Published On: Tuesday, 10 April 2018
NDP’s ‘Boa Constrictor’ Budget Begins Assault on Business
BC - Surprise, surprise. It’s the same old NDP.
That’s what this version of the NDP, with the Green Party in tow, demonstrated with their first provincial budget in February that called for almost $6 billion in tax increases in just its first year in government. Not to mention driving the provincial debt up by $4.1 billion to $69.4 billion – the biggest single-year increase in six years.
It appears that despite 17 years on the opposition benches after a disastrous decade in power, the NDP hasn’t learn anything about the economy. It’s the same old tax and spend, and the all-too-familiar message to business: Look out. The wolves are back in the proverbial hen house, searching for nest eggs.
Particularly for those in the real estate market. And, gasp, small business – the “sector” the GreeNDP always claims they support.
Call this the first flexing of the GreeNDP’s boa constrictor effect on the economy. As they’ve been in power less than a year, it won’t be enough to stop the provincial economy’s momentum, since it will take a lot more than that to undo the progress that’s been made by free enterprise governments since 2000. But the budget is still an indication of where the business community feared this version of the NDP would tread.
Let’s look at a couple of areas: Real estate and small business
First, real estate, starting with two words: Supply. Demand.
These two words explain commerce in its rawest of forms. It’s a very simple concept, worked out in full view, every day in the marketplace.
If the amount of supply goes up and demand goes down, there is less competition and the price of supplies goes down, since there are less buyers for more products.
If there is a scarcity of supply and abundance of demand, prices rise because there is more competition and demand. It’s the same principle, with the opposite effect, as more purchasers for less goods means prices climb, because they can.
This is the most basic of any economics lesson. In regards to B.C.’s real estate market, arguably THE driver of jobs and revenue over the last decade, there isn’t enough supply, and with increased demand, prices rise. So what does the NDP do in its first budget? Start strangling demand, by introducing a potential $1.3 billion in additional real estate taxes, and hiking the punitive foreign buyers tax on real estate from 15 to 20 per cent. A headline in the Globe and Mail summed it up thusly: “B.C.’s NDP budget takes aim at real estate market”.
Former Premier Christy Clark introduced the 15 per cent surcharge during her reign, a wealth tax aimed at the well-heeled outside the country, to score political points with voters concerned about the high cost of housing. By squeezing the market by adding more taxation, the government has narrowed the number of buyers interested in purchasing homes, meaning retirees looking at their primary residences as their largest investment for retirement will now get less.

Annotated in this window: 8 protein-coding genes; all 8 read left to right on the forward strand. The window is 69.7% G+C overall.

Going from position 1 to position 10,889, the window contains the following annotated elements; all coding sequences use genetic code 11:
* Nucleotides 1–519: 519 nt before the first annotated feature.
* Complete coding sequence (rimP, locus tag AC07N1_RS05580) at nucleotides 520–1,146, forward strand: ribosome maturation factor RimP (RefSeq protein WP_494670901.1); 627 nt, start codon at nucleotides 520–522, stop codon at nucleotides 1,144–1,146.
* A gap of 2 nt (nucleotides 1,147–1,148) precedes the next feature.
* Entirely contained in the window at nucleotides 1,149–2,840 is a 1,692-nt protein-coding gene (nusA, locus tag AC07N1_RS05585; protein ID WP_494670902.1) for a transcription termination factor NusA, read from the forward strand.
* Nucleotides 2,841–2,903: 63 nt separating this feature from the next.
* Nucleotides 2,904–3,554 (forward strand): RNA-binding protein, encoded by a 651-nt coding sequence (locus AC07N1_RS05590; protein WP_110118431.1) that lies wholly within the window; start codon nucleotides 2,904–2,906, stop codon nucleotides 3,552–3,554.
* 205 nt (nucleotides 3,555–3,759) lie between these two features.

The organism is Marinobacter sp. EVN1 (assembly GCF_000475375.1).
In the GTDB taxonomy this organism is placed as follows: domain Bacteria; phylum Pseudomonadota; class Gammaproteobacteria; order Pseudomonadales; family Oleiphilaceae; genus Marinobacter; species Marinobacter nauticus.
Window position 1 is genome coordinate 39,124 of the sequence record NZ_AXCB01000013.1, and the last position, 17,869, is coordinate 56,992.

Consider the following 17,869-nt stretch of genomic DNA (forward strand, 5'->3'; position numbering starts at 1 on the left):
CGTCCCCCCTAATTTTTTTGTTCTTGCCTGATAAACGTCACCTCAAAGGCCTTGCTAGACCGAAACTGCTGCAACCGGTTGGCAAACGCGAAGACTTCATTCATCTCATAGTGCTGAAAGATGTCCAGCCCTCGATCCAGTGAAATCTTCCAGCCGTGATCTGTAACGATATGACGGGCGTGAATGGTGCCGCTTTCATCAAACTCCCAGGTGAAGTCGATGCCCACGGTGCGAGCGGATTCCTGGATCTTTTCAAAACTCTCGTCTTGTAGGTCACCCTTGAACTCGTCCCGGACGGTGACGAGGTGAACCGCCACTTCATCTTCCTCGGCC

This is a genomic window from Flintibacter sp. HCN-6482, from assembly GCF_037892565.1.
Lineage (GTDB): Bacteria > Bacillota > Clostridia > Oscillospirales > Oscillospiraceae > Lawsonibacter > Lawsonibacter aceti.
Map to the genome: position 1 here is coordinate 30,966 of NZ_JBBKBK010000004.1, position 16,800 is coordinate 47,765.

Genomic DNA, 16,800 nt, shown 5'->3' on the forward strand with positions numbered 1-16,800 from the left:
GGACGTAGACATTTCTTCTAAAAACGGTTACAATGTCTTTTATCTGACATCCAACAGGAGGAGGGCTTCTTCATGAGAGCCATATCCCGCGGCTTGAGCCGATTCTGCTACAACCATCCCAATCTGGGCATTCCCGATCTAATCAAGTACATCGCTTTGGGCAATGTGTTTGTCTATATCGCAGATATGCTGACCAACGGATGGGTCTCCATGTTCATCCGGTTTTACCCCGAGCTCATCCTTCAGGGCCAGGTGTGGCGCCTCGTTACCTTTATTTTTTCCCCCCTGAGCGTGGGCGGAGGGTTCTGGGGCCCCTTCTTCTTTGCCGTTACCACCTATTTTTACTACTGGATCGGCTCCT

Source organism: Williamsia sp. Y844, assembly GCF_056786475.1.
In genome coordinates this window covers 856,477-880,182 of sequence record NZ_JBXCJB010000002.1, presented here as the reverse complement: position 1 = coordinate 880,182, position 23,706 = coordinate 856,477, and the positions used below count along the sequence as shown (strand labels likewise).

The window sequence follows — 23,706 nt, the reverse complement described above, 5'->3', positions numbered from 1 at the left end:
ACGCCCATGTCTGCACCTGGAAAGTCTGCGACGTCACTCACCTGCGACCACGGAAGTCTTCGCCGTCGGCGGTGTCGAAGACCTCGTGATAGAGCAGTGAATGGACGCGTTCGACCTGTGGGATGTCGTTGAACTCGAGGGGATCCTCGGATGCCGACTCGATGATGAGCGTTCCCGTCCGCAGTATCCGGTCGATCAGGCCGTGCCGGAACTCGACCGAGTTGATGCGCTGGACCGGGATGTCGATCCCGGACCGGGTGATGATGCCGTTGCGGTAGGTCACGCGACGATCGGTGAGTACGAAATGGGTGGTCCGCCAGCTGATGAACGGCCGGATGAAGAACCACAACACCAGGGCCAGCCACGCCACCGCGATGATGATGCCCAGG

By attacking demand, the NDP is making it less appealing for foreign buyers to buy B.C. real estate. They think this is a noble pursuit, failing to acknowledge it is punishing our own citizens whose opportunities to sell their homes to fund their retirement for more money will diminish.
The real issue with real estate in this province is supply. There isn’t enough. The solution? Build more. Yet that isn’t really something the provincial government can control, because development decisions are made at the civic and regional district levels, which are, more often than not, led by no-development factions and layer upon layer of bureaucrats that set up roadblocks up to stop development, aka “delay, delay, delay”, that limits supply, which drives prices up even further.
And this brings us to a segue into Small Business. The NDP’s commitment to raise the minimum wage to $15 is a roundhouse kick to the solar plexus for small business owners more than anyone. It leaves owners with one of two options: Raise prices to cover the new wages which means inflation, or cut staff to keep overhead costs down if the market can’t bear higher rates.
Another punch in the gut for companies came with their announcement of an MSP payroll tax. One business owner with a $3 million payroll states that the NDP’s new tax will take an additional $60,000 from the firm each year.
We haven’t even touched on the extra carbon tax adds “hidden” costs for company vehicles, deliveries, etc. All these tax hikes make the miniscule reduction in the provincial small business tax rate meaningless.
Here again is NDP ideology-over-reality at work once again. It’s as if they believe by boosting pay to a so-called “living wage”, that minimum wage workers will suddenly be able to buy homes, for example.
Minimum wage jobs don’t pay enough to allow workers to purchase homes. They never have been, and never will be.
Maybe the GreeNDP deliberately intends to discourage high-end real estate purchasers from investing in B.C., and by lessening demand, they think it will make real estate more affordable. Or perhaps they think that by hiking the minimum wage, those same minimum wage earners will be able to buy homes.
Either way, the NDP is wrong. And they’ve now officially begun to squeeze B.C.’s economy.